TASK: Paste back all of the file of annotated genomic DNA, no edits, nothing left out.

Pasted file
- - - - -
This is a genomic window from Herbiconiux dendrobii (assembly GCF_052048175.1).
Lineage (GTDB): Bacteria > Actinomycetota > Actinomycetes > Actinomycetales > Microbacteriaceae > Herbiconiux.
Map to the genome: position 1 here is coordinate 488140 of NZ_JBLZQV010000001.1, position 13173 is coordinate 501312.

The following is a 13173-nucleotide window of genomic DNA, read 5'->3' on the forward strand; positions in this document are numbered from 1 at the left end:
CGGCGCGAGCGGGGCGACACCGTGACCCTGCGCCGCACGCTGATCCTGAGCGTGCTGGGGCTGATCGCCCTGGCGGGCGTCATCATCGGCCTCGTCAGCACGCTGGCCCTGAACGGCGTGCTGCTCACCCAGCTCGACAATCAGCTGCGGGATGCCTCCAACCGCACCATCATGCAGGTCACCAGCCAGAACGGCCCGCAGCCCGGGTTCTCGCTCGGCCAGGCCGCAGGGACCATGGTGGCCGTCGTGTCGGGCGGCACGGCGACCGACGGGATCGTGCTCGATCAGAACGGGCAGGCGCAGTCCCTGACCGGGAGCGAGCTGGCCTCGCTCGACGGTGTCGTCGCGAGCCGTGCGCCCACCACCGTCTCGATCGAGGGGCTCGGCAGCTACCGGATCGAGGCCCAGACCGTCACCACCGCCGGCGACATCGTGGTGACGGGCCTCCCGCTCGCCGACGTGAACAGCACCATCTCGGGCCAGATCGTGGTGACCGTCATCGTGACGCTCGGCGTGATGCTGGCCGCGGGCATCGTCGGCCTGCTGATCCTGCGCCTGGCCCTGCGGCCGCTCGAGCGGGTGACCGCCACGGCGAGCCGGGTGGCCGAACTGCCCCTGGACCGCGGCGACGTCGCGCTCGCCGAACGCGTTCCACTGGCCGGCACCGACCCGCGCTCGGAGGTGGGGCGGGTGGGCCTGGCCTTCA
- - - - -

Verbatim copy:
This is a genomic window from Herbiconiux dendrobii (assembly GCF_052048175.1).
Lineage (GTDB): Bacteria > Actinomycetota > Actinomycetes > Actinomycetales > Microbacteriaceae > Herbiconiux.
Map to the genome: position 1 here is coordinate 488140 of NZ_JBLZQV010000001.1, position 13173 is coordinate 501312.

The following is a 13173-nucleotide window of genomic DNA, read 5'->3' on the forward strand; positions in this document are numbered from 1 at the left end:
CGGCGCGAGCGGGGCGACACCGTGACCCTGCGCCGCACGCTGATCCTGAGCGTGCTGGGGCTGATCGCCCTGGCGGGCGTCATCATCGGCCTCGTCAGCACGCTGGCCCTGAACGGCGTGCTGCTCACCCAGCTCGACAATCAGCTGCGGGATGCCTCCAACCGCACCATCATGCAGGTCACCAGCCAGAACGGCCCGCAGCCCGGGTTCTCGCTCGGCCAGGCCGCAGGGACCATGGTGGCCGTCGTGTCGGGCGGCACGGCGACCGACGGGATCGTGCTCGATCAGAACGGGCAGGCGCAGTCCCTGACCGGGAGCGAGCTGGCCTCGCTCGACGGTGTCGTCGCGAGCCGTGCGCCCACCACCGTCTCGATCGAGGGGCTCGGCAGCTACCGGATCGAGGCCCAGACCGTCACCACCGCCGGCGACATCGTGGTGACGGGCCTCCCGCTCGCCGACGTGAACAGCACCATCTCGGGCCAGATCGTGGTGACCGTCATCGTGACGCTCGGCGTGATGCTGGCCGCGGGCATCGTCGGCCTGCTGATCCTGCGCCTGGCCCTGCGGCCGCTCGAGCGGGTGACCGCCACGGCGAGCCGGGTGGCCGAACTGCCCCTGGACCGCGGCGACGTCGCGCTCGCCGAACGCGTTCCACTGGCCGGCACCGACCCGCGCTCGGAGGTGGGGCGGGTGGGCCTGGCCTTCA